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J Med Virol. 2012 Mar;84(3):450-6. doi: 10.1002/jmv.23206.

Confirmation of the low clinical effect of human herpesvirus-6 and -7 infections after renal transplantation.

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UPMC Univ Paris 06, DETIV ER1, Paris, France.


Human herpesvirus-6 and -7 (HHV-6 and HHV-7) may lead to pathological manifestations in renal transplant recipients. The aim of this study was to investigate beta-herpesvirus infections in 50 adult kidney transplant recipients after transplantation to examine the effect, interactions, and pathogenic consequences of infection and the effect of immunosuppressive regimens and Human cytomegalovirus (HCMV) prophylaxis with VACV. Beta-herpesviruses loads in the blood of 50 adult kidney transplant recipients over a 6-month period after transplantation and 198 blood donors were determined using polymerase chain reaction. The rate of HHV-6 detection in peripheral mononuclear cells (PBMCs) was higher in patients with end-stage renal disease and during the post-transplantation follow-up than in healthy subjects (33% and 68% vs. 12%, respectively). The detection rate of HHV-7 in PBMCs was similar between patients, both before grafting and during the follow-up for transplant recipients (69% and 88%, respectively), and healthy subjects (78%), and correlated with the number of lymphocytes. HCMV in plasma was detected only in patients during the post-transplant period (24%). VACV prophylaxis had no negative effect on the replication of HHV-6 or HHV-7, and univariate analyses demonstrated associations between HHV-6 infection and acute graft rejection [Odds ratio (OR) = 2.94, 95% confidence interval (CI), 1.05-8.2, P = 0.04], and between HHV-7 infection and cholestasis [OR = 2.61 (95% CI, 1.08-6.3), P = 0.03]. Immunosuppressive regimens had no effect on beta-herpesviruses infections. This study revealed the differing behavior of HCMV, HHV-6, and HHV-7 in kidney transplant recipients, and confirmed the association of HHV-6 with graft rejection.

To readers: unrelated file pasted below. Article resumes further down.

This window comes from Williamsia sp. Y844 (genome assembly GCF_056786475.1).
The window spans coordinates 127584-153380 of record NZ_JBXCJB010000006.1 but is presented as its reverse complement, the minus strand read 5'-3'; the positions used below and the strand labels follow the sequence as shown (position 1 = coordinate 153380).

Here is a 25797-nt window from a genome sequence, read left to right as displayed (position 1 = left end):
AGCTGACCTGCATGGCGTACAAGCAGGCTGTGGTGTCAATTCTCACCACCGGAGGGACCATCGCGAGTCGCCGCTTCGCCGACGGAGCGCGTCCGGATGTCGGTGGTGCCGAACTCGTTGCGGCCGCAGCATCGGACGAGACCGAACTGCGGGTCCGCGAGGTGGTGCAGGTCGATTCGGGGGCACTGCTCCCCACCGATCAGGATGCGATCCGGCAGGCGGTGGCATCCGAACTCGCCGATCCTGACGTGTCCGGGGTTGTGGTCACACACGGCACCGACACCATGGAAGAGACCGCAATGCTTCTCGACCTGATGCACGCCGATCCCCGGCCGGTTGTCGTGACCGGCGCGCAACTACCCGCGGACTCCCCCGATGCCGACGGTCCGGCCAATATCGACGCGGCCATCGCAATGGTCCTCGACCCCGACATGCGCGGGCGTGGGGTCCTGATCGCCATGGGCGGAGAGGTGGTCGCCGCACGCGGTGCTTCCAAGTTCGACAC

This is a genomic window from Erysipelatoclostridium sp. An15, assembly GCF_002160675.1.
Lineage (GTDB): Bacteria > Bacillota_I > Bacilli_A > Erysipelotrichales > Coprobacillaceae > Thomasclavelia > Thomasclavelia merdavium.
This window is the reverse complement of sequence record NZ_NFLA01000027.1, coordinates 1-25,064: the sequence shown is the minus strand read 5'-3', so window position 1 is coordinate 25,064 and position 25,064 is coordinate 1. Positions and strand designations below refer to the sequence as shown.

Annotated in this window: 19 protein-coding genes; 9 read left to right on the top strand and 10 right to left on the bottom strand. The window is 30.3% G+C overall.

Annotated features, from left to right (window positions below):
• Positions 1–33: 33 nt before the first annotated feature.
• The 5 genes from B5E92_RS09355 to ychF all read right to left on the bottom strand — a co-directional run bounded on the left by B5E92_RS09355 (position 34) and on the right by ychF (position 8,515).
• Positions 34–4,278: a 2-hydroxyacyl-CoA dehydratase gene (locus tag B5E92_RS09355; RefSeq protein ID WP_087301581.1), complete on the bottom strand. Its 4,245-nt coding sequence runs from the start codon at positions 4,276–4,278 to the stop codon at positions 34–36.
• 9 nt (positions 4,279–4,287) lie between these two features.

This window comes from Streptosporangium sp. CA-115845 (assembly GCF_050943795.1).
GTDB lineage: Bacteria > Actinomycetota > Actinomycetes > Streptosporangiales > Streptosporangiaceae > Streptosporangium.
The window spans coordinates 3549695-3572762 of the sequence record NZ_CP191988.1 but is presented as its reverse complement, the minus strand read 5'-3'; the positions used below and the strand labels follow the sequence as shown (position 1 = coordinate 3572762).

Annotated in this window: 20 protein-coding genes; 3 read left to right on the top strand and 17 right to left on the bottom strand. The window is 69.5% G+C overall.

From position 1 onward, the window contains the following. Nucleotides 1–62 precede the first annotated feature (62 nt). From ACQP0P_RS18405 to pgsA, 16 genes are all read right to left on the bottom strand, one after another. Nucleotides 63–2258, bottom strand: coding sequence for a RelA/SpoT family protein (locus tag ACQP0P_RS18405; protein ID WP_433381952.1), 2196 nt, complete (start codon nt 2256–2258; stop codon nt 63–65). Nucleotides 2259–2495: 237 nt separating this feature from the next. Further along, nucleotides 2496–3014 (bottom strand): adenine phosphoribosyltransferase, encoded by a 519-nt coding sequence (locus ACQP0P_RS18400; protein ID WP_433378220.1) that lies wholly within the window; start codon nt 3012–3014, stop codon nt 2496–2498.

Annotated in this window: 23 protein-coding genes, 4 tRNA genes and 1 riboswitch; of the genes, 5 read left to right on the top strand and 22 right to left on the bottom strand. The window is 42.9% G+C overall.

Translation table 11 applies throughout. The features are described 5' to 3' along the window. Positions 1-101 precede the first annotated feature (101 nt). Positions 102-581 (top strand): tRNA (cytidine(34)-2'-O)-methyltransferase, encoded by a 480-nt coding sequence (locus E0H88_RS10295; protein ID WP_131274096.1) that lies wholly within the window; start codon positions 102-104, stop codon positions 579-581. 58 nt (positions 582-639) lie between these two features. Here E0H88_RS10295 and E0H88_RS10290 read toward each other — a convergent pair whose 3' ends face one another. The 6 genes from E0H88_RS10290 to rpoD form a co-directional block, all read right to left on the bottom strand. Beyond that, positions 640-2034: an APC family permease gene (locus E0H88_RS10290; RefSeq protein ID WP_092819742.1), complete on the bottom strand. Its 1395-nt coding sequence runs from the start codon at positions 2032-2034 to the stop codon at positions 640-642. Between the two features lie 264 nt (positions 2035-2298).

[Indexed for MEDLINE]

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